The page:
Limitless choice – a blessing or a curse?

 

Sometimes I’m worried about our children. Young people in modern society have more choice than possibly ever before. They can choose what to believe, how and where to live, how to dress, how to behave, what to do, what to eat, who to marry and who to sleep with. Nothing is set in stone anymore. However, this freedom has a downside.

The downside of limitless choice

In first instance you might think it’s only a blessing, so much choice, but it backlashes. A deep feeling of confusion and meaninglessness can come with it. It can feel as if nothing really matters. It can feel just too much. There is a lot of not-knowing amongst young people. Many of them have a deep, nagging uncertainty about what to do with their lives. I can relate. The situation we are in is rather threatening. It is not very appealing to follow the establishment anymore: go to school, get a job, get married, get a family, a house, a car, a dog, retire at 65 and make the best of it all. Not that it ever was appealing, by the way, but before many people went for it because they thought they had no choice.

The establishment has lost its appeal

Nowadays most young people in the first world are too informed and too free minded to find the mundane appealing, while for the first post-war generation it was the summum, to have that level of comfort and safety. For them it was a dream come true. This was only 2, 3 generations ago. But now, in the face of global disaster and total collapse, young people cannot help but question what it’s all for. Who cares about comfort and safety, when most of the world burns and nobody knows how long it will last for?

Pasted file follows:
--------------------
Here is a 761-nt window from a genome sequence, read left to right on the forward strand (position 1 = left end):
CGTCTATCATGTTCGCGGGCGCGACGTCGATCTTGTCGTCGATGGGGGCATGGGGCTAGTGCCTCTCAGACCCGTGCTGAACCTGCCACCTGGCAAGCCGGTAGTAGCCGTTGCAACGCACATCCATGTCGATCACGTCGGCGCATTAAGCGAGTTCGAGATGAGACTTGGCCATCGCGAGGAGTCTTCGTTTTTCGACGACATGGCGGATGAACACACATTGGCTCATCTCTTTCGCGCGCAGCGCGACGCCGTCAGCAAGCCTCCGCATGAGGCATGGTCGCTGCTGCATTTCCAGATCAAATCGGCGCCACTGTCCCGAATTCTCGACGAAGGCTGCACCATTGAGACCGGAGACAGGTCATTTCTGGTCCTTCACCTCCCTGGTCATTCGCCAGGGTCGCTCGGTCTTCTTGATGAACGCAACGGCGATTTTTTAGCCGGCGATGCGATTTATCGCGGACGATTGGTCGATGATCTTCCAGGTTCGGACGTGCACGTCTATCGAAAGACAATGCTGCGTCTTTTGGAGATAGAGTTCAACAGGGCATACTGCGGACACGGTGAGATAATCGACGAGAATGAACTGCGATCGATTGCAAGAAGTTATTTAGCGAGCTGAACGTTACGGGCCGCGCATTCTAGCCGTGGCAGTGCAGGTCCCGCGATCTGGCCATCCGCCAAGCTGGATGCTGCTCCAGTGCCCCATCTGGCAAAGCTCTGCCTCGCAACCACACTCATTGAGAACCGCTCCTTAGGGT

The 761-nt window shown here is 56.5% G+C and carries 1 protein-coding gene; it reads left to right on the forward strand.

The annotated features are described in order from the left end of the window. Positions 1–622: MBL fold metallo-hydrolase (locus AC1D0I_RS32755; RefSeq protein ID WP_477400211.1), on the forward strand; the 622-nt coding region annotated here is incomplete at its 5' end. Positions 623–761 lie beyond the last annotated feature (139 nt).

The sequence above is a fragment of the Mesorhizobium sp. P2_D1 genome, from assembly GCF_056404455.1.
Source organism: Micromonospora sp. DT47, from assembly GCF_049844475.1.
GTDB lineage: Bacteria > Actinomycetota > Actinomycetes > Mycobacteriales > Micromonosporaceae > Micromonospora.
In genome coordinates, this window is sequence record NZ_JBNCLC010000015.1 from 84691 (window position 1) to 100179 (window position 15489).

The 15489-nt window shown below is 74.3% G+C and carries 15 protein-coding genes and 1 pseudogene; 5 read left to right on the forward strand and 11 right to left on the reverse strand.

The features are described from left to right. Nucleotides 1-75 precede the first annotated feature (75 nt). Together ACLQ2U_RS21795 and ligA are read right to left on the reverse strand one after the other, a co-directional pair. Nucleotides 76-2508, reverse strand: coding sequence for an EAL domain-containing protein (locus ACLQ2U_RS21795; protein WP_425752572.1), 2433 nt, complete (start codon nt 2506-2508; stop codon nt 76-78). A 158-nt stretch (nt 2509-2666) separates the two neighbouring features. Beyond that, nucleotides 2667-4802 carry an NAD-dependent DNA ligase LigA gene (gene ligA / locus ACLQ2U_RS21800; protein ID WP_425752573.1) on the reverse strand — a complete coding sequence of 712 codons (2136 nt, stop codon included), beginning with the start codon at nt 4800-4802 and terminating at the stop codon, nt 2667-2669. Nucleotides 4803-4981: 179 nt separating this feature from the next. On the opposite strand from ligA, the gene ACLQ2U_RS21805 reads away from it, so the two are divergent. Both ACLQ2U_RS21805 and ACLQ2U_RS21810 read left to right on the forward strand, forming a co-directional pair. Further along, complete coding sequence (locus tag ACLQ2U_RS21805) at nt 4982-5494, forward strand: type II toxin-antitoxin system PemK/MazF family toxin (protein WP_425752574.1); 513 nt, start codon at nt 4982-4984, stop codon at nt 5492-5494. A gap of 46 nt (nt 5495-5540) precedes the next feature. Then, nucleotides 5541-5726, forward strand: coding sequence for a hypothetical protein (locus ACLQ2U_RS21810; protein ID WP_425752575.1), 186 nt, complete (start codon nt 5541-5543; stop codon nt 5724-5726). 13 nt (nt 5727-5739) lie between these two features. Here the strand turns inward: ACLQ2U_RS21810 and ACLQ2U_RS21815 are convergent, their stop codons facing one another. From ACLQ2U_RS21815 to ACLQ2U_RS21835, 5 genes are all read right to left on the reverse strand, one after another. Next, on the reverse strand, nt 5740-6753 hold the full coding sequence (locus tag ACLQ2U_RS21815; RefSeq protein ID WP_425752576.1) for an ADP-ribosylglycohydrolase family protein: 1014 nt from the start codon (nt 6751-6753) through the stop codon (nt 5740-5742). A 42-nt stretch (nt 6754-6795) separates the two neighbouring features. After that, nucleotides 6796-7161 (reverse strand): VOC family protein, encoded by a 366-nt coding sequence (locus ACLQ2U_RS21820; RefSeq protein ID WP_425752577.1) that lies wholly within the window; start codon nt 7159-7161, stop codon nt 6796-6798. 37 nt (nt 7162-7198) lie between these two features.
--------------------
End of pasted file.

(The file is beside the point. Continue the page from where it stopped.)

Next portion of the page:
The search for meaning  

There’s a desperate search for meaning amongst young people, something their parents seem to be unable to help with. You can actually wonder to which degree they actually have limitless possibilities, when it really matters. Do young people really have more freedom than their parents and grandparents? What if they don’t want to play the game anymore? What if they want to do something different with their lives? What are their alternatives? Who supports them? Who guides them?

Redefine your purpose

I definitely have more freedom than my parents ever had. My mother is the youngest in a big, catholic family. She has 5 sisters and 2 brothers. When she was 21, her mother pushed her to get married. Grandma had had it with raising children. So, when someone proposed, my mother said yes, naively believing getting married and having babies was her destiny anyway. Years later, when it all came crashing down, she had to redefine her purpose in life and make new choices. My father didn’t have much of a choice either. He was born on Bali and came back to Holland as a little boy, deeply traumatized by the Japanese concentration camps, struggling the rest of his life to overcome the darkness in his soul.

Get away of it all

However, I had a choice. In high school I realized I had, and I grabbed it with both hands. I was certain I didn’t want to live like my father and mother. I definitely felt blessed to actually have a choice when it came to relationships, what to study, where to live, how to make money and what to believe. At first, I only wanted to get away from it all. Freedom was my highest goal. I started traveling, straight after high school. Gradually I discovered that what I really was looking for, was a meaning to it all. I was looking for answers. Inner travel became as important as outer travel.

The bitter taste of compromise